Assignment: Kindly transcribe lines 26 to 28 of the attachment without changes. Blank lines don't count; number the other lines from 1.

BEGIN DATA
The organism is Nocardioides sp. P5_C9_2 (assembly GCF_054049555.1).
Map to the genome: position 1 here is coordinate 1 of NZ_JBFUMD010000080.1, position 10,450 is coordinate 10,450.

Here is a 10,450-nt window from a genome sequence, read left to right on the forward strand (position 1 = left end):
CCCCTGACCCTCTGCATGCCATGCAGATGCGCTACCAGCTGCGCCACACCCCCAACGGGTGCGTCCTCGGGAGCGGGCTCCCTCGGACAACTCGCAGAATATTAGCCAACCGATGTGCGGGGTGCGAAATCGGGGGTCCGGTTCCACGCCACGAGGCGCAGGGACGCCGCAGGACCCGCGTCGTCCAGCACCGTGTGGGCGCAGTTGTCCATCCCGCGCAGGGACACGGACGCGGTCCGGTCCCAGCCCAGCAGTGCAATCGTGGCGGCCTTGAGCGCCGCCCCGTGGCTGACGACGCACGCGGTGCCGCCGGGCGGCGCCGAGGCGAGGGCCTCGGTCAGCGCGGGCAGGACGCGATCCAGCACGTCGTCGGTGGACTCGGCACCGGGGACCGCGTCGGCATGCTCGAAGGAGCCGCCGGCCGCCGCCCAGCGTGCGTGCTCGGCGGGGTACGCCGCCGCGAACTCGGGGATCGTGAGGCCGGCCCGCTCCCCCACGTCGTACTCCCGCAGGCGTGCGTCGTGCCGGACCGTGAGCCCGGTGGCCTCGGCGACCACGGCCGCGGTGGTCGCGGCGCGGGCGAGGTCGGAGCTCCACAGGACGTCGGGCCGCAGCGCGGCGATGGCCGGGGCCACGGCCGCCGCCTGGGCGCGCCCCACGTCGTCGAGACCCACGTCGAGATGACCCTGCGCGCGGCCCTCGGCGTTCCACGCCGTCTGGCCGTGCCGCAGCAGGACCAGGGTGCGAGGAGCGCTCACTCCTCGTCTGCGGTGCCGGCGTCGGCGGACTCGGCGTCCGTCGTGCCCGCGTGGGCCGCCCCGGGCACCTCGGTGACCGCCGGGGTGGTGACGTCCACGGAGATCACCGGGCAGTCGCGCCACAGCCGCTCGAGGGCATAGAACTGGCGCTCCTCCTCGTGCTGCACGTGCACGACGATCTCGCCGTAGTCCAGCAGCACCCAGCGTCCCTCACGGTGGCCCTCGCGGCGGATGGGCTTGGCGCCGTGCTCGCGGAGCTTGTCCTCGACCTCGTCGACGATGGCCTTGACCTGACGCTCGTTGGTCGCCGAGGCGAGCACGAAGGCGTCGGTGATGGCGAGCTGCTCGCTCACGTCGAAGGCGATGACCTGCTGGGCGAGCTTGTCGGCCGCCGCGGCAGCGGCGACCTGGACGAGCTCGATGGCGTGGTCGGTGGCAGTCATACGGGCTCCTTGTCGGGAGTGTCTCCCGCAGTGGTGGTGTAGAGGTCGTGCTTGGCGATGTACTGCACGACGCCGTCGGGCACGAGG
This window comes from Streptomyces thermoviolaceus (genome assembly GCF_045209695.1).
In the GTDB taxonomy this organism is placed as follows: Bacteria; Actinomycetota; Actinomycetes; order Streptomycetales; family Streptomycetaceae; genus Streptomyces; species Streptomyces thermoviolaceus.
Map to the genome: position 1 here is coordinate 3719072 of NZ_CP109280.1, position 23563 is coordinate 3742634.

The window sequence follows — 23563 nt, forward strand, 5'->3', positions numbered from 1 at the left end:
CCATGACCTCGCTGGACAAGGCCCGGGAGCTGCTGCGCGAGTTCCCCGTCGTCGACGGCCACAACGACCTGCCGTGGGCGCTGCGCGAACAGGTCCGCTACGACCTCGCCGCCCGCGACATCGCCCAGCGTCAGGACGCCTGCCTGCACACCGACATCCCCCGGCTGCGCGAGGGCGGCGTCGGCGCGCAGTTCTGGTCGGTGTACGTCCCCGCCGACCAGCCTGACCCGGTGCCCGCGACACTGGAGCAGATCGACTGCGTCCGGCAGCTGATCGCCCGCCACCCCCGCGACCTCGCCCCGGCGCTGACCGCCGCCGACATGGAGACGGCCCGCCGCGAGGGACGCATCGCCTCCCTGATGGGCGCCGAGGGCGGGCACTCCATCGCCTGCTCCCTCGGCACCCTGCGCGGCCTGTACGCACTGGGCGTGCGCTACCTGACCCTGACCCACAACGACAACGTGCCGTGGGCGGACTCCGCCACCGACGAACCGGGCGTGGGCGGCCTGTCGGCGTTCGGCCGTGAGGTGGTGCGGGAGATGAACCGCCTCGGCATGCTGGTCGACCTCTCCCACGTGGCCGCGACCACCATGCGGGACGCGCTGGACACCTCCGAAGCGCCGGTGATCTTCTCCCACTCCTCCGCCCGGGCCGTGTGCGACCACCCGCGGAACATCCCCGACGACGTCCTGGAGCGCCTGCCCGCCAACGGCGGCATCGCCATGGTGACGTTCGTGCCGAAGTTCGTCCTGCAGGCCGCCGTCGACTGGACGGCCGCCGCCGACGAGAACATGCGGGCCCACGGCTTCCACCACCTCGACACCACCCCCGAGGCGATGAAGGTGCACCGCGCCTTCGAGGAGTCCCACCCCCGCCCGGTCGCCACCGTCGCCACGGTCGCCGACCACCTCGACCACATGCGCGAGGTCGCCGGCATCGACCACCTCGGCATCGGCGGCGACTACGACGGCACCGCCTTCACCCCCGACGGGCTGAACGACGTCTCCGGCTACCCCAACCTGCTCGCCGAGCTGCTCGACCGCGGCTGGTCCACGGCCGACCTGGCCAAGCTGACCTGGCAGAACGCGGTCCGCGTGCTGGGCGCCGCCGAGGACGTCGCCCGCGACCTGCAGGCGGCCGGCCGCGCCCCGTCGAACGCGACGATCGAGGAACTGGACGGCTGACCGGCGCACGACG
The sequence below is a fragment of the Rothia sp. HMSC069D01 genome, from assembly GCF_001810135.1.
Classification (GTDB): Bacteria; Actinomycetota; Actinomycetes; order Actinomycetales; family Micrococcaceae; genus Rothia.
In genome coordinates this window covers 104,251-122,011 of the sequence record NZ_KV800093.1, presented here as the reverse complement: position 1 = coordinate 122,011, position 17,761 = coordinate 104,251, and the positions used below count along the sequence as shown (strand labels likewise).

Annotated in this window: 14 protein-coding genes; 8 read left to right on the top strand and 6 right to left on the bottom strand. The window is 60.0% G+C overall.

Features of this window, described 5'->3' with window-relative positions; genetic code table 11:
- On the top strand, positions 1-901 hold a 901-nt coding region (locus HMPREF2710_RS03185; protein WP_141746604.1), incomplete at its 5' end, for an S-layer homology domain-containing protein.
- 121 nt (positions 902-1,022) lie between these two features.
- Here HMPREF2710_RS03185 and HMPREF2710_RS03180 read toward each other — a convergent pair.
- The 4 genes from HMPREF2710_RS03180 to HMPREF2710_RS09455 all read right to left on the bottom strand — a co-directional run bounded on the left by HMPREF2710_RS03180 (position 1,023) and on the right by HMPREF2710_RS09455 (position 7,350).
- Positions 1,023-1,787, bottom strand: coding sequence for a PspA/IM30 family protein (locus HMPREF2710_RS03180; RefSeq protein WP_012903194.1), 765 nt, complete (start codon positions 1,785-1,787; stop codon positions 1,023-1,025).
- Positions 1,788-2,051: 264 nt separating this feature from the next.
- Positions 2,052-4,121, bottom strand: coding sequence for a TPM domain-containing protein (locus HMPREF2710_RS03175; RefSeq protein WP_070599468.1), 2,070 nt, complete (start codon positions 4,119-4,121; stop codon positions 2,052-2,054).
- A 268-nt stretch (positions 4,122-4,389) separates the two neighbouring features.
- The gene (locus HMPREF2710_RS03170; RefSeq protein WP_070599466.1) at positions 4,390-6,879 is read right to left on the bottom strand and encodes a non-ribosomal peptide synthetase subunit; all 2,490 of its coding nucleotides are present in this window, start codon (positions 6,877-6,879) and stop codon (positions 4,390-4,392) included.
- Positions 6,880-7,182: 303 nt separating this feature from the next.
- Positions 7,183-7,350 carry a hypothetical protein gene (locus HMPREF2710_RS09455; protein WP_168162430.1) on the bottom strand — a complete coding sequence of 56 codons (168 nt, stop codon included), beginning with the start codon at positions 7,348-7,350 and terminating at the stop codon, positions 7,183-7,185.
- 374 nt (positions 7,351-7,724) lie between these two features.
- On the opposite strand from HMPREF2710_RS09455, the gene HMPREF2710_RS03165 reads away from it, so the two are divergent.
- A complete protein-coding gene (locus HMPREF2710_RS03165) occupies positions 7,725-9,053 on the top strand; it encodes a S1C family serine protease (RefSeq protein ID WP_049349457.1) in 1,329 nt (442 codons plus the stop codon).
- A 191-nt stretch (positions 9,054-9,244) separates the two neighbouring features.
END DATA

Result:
- 374 nt (positions 7,351-7,724) lie between these two features.
- On the opposite strand from HMPREF2710_RS09455, the gene HMPREF2710_RS03165 reads away from it, so the two are divergent.
- A complete protein-coding gene (locus HMPREF2710_RS03165) occupies positions 7,725-9,053 on the top strand; it encodes a S1C family serine protease (RefSeq protein ID WP_049349457.1) in 1,329 nt (442 codons plus the stop codon).